Zachariah Cantey Deas (Notable Americans)

Rossiter Johnson, ed., "Deas, Zachariah Cantey," The Twentieth Century Biographical Dictionary of Notable Americans, vol. 3 (Boston: The Biographical Society, 1904).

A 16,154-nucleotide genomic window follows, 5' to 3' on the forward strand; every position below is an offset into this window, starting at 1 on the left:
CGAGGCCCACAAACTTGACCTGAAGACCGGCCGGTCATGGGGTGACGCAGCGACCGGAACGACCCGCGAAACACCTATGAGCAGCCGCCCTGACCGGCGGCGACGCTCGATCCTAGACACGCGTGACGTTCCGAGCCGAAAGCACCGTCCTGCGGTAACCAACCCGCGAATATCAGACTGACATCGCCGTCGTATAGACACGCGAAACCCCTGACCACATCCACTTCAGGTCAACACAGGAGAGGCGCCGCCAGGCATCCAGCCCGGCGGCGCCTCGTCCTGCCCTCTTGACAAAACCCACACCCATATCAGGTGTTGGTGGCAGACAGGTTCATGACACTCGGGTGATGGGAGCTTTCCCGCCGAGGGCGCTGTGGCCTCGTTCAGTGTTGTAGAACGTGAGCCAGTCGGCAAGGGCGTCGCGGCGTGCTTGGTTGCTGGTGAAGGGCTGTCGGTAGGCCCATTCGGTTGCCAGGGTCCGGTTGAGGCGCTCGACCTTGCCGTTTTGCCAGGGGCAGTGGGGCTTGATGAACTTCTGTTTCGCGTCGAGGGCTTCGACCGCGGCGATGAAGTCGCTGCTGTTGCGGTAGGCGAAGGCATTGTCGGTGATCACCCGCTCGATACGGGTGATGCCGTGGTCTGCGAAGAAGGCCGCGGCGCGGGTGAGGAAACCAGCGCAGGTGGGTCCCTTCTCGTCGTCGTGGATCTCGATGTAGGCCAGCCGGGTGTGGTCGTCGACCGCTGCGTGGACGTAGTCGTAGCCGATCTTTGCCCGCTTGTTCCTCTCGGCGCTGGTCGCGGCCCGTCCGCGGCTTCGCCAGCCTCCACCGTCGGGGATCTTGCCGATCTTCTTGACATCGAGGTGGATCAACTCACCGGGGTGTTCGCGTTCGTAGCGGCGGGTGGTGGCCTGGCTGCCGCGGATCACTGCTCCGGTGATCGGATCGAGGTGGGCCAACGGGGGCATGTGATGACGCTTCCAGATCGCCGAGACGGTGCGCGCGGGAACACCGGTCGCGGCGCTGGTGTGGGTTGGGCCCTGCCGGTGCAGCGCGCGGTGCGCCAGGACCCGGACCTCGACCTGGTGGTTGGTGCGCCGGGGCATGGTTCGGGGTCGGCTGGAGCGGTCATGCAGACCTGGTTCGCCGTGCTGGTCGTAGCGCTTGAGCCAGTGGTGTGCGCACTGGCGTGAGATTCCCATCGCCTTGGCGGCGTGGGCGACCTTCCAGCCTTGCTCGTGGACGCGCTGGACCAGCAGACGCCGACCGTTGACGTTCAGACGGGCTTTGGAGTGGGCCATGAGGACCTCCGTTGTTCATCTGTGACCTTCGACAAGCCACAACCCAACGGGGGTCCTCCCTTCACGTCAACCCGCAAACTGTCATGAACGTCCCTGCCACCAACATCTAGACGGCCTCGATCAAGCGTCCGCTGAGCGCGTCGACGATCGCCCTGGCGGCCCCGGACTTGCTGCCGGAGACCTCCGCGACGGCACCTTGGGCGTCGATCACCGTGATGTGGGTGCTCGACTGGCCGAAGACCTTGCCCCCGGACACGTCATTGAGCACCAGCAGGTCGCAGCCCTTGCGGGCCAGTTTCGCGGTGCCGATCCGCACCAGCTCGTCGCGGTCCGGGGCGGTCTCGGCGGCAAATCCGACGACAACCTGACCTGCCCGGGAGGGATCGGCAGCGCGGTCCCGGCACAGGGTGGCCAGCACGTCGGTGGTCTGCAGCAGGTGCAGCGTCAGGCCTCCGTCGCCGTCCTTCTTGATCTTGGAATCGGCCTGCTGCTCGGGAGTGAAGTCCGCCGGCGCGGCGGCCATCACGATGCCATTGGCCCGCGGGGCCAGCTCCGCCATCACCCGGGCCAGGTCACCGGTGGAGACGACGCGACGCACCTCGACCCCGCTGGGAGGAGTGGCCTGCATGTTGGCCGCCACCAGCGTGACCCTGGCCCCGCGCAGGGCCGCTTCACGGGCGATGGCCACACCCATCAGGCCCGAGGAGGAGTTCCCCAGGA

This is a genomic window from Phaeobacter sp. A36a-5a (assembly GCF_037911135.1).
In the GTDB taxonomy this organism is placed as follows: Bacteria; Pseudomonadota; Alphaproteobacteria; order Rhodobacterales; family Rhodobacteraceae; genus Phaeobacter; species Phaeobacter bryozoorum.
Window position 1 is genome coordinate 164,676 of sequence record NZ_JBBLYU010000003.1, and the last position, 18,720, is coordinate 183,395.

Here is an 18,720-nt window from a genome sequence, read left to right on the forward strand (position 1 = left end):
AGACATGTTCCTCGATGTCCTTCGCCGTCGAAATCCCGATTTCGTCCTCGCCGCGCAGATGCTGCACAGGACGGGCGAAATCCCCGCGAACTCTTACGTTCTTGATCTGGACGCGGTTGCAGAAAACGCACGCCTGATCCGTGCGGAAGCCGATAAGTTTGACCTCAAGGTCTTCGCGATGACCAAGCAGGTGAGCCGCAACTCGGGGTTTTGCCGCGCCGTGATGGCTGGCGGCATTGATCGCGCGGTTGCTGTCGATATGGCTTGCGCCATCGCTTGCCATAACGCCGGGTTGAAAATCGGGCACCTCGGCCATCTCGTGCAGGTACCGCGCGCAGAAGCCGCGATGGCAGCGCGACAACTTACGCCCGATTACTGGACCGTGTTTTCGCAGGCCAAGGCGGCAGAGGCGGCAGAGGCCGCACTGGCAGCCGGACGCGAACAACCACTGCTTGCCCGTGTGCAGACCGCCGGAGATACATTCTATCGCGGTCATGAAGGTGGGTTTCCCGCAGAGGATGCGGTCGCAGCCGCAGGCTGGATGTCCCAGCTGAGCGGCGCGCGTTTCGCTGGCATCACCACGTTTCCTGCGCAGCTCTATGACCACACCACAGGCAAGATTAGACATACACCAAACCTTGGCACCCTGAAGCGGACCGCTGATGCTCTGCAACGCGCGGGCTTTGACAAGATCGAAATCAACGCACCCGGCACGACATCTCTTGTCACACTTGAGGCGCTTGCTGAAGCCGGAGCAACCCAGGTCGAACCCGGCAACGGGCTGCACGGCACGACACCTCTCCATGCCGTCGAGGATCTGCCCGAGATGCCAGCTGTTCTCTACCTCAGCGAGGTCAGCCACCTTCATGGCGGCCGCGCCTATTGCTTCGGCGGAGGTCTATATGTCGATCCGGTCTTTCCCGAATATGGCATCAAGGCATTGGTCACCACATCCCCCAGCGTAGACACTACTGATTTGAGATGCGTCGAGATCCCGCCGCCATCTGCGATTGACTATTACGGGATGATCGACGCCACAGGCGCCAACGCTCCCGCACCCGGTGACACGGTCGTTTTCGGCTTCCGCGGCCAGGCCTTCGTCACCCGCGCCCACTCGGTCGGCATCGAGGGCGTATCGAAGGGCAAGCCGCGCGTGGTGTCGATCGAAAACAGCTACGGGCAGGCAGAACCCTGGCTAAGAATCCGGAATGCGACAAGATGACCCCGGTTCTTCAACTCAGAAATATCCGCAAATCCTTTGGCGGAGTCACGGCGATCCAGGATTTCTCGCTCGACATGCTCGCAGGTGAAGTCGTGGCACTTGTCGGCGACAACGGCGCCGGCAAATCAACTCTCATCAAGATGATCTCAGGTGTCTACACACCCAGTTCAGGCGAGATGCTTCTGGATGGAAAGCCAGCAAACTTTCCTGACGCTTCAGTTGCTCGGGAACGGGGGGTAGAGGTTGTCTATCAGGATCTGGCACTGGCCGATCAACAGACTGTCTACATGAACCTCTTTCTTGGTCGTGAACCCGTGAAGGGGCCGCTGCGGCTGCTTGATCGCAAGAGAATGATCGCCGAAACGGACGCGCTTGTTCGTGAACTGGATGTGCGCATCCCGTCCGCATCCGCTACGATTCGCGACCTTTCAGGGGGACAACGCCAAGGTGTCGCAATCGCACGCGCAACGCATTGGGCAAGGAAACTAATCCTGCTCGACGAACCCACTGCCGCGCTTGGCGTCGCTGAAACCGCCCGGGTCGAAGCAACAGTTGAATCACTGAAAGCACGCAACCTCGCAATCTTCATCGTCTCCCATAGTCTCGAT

DEAS, Zachariah Cantey, soldier, was born in Camden, S.C., Oct. 25, 1819; son of Col. James Sutherland and Morgood (Chesnut) Deas. His father was a state senator of South Carolina. His mother was a sister of James Chesnut, Jr., U.S. senator. In 1836 he removed to Mobile, Ala., and engaged in business. In 1847 he served in the Mexican war, and in 1861 joined the Confederate army as aide-de-camp to Gen. Joseph E. Johnston, and was on his staff during the battle of Manassas, July 21, 1861. He recruited and was elected colonel of the 22d Alabama volunteers. The government having no means of equipping the regiment for service, he purchased 800 Enfleld rifles, paying $28,000 in gold therefor. He was reimbursed in 1862, the government paying him the amount in Confederate bonds. He led the regiment at Shiloh and succeeded during the fight to the command of the brigade. He had two horses shot under him and was severely wounded the second day of the fight. With his regiment he participated in the battles of Munfordville and Salt River, Ky. At Murfreesboro, Tenn., his regiment was engaged the second day of the battle of Stone's River. Dec. 31, 1862-Jan. 3, 1863, and he superseded General Gardner as brigade commander, Dec. 31, 1863. His promotion to the rank of brigadier-general was signed Dec. 13, 1862, before this battle was fought. He led the brigade at Chickamauga, routed Sheridan's division and captured seventeen pieces of artillery. In this engagement the Federal general, W. H. Lytle, was killed, and General Deas lost forty per cent of his brigade. He also led the brigade at Missionary Ridge, Resaca, New Hope Church, Kenesaw Mountain, Atlanta and Jonesboro. In the engagements in Tennessee in 1865 he was wounded at Franklin and before Nashville, when he succeeded Gen. Edward Johnston in the command of a division. On the last day of this battle he had in his brigade only 244 men, although he left Dalton 2075 strong and had received 300 recruits. When the retreat was ordered his division numbered only 750 men. With these men he opposed Sherman's march through South Carolina, and when he reached Raleigh, N.C., he fell sick and was obliged to resign. After the war he lived in New York city, where he died, March 6, 1882.
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